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Chhattisgarh High Court dismisses petition challenging notice regarding no confidence motion

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The Chhattisgarh High Court recently on Monday, dismissed a Petition that challenged a notice dated 10.5.2022 issued by the Collector, Bemetara (CG) regarding no confidence motion.

The Petition has been filed by President Nagar Panchayat of Bemetara District.
The counsel for the petitioner submitted  that the impugned notice is arbitrary, illegal and contrary to law.

The notice does not mention the names of the persons against whom, no confidence motion has been passed and the Collector has not made any enquiry before fixation of the date of no confidence motion, therefore, the impugned notice is unconstitutional.
The Counsel for the respondents strongly opposes the submissions and submitted that as per the provisions contained under Section 43-A(2) (ii) of the Chhattisgarh Municipalities Act, 1961, notice of such a meeting specifying the date, time and place shall be dispatched to the President and every Councillor ten clear days before the Meeting and the said provision has been duly complied with, therefore, there is no illegality in the impugned notice.
Countering the submissions, learned counsel for the petitioner  argued  that as per the said provisions under the Act, 1961, the condition of requisition signed by not less than one-sixth of the total number of elected Councillors constituting the Council for the time being, has not been complied with.
Having heard the submissions and also considering the statutory provisions, a Single Bench of  Justice Deepak Kumar Tiwari  observed that  for the notice to be sent in respect of No Confidence Motion, the only requirement stipulated under the law is that the information about the date time and place is to be communicated as held by the M.P. High Court in the matter of Bal Krishan Patel Vs. Brijendra Patel and others (1985 MPLJ 332), wherein, it has been held thus : “It is the settled view of this Court that if there is substantial compliance of this provision, a motion cannot be defeated for technical reasons and it is undemocratic to keep a person on the post when he lost majority.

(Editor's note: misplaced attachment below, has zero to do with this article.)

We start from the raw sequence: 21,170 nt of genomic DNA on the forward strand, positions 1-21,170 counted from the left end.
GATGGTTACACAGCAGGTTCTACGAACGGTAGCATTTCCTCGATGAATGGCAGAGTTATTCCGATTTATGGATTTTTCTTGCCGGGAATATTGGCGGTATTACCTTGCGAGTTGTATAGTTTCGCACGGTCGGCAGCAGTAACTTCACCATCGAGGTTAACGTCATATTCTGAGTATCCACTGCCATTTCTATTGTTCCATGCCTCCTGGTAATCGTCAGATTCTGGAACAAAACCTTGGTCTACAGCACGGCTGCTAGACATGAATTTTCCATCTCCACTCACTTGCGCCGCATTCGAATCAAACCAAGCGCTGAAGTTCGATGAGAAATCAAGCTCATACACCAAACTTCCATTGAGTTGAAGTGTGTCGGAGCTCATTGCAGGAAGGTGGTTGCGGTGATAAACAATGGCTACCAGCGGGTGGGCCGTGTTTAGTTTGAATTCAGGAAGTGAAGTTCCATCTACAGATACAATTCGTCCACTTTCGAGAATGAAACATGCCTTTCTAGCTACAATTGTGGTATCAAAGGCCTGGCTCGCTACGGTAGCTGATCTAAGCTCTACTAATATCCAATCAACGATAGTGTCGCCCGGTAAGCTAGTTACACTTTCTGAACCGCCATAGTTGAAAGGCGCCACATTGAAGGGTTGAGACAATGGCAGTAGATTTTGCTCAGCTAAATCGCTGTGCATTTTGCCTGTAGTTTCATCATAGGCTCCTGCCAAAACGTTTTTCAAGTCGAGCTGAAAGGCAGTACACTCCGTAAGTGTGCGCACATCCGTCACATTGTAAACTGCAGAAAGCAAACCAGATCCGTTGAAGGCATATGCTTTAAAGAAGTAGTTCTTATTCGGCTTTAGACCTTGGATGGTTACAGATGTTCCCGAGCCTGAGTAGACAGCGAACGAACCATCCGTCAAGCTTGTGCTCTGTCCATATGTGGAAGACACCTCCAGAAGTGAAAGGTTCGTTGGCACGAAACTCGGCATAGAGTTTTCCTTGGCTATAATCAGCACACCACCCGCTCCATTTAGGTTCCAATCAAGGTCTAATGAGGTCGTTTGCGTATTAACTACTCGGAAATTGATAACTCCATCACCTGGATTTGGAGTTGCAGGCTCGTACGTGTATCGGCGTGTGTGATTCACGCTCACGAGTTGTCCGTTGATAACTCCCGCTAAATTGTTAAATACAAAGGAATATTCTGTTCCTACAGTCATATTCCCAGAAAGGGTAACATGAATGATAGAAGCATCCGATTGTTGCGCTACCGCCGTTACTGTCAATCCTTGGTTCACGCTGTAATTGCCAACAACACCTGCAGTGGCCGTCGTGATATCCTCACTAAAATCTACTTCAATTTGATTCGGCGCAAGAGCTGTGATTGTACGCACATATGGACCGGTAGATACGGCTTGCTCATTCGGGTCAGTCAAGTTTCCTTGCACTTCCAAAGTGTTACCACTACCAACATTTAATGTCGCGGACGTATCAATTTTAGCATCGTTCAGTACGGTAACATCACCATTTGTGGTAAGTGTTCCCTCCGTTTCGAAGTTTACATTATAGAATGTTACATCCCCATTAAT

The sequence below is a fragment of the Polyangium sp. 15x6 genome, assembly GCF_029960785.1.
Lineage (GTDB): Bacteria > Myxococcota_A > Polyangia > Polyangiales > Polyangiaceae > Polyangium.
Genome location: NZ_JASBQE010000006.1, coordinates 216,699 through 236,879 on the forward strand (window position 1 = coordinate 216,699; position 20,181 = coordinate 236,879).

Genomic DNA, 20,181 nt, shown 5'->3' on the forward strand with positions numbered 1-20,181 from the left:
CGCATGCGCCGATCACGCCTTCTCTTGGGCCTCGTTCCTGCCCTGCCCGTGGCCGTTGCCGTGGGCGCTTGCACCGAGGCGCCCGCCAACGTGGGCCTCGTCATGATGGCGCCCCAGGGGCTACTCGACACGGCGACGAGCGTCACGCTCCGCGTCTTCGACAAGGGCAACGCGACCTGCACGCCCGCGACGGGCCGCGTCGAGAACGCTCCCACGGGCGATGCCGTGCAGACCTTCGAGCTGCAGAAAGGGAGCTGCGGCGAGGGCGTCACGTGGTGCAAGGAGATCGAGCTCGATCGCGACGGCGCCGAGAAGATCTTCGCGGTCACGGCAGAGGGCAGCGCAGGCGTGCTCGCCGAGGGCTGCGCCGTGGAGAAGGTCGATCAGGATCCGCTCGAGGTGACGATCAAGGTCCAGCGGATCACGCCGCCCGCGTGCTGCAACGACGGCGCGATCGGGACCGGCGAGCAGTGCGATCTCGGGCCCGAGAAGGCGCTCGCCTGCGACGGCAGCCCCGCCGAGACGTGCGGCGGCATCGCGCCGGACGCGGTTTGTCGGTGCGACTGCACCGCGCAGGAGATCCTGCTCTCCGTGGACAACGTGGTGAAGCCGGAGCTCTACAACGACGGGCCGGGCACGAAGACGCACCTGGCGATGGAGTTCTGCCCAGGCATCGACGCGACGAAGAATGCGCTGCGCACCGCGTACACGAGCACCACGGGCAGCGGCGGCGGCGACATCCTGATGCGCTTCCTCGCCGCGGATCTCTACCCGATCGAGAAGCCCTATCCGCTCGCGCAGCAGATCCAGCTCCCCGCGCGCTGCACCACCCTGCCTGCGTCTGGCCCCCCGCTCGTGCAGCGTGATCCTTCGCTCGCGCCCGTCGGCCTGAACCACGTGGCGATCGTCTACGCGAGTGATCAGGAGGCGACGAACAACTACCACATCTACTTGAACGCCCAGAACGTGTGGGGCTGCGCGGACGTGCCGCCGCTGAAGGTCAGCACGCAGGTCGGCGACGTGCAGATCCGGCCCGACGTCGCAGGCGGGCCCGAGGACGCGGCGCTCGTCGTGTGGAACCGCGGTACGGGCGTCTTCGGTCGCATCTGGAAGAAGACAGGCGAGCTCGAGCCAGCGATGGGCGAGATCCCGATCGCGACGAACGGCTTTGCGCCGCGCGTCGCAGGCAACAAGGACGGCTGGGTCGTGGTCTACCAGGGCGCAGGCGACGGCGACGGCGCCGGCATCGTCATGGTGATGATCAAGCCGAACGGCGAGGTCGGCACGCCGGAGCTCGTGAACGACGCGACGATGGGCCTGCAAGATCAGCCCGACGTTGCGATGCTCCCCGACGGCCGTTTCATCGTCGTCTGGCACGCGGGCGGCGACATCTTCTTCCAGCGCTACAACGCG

This Court in Bensilal v. Collector, West Nimar (supra) has held that on passing a no confidence motion against the Sarpanch, the post of Sarpanch is automatically vacated; this effect cannot be arrested even by the operation of the stay order passed by the High Court. Such must be effect when a no confidence motion is passed in substantial compliance to section 18 of the Act. So, this Court in Motilal Ranchandra v. Gram Panchayat, Jamburdiarvar {1983 MPLJSN 8} has held that when a no confidence resolution against Sarpanch carried by overwhelming majority, the case is not fit for interference under Article 226 of the Constitution even if there was irregularity in the service of the notice of the meeting.

This Court in Babulal Vs. State of M.P. (Supra) has held that the Collector or any other authority had no power to stay the effect of the no confidence motion passed under the Municipalities Act.

The motion of no confidence is not an executive order and the resolution takes effect from the moment it is passed. That was a case under section 331 of the M.P. Municipalities Act, 1961 but that provisions is not similar to section 83 or 86 or the present Act.

In that context this Court held that even the State had no power to stay the effect of the no confidence motion because under section 331 it had only the power to call for and examine the record of any proceeding under that Act in respect of a case and so it was held that this provision did not cover a no confidence motion the proceeding of which was not a case but now in the present enactment there is a power in the Collector or the Additional Collector to entertain a revision against a no confidence motion and even to pass an order of stay. Before passing an order, normally a no confidence motion cannot be defeated for technical reasons, even when there is sufficient compliance to section 18.”


For the foregoing, the Court is of the considered view that a motion cannot be defeated for technical reasons, if any. The Collector has sent a proper notice , therefore, the High Court does not find a good ground to interfere in the impugned notice while exercising powers under Article 226 of the Constitution of India.

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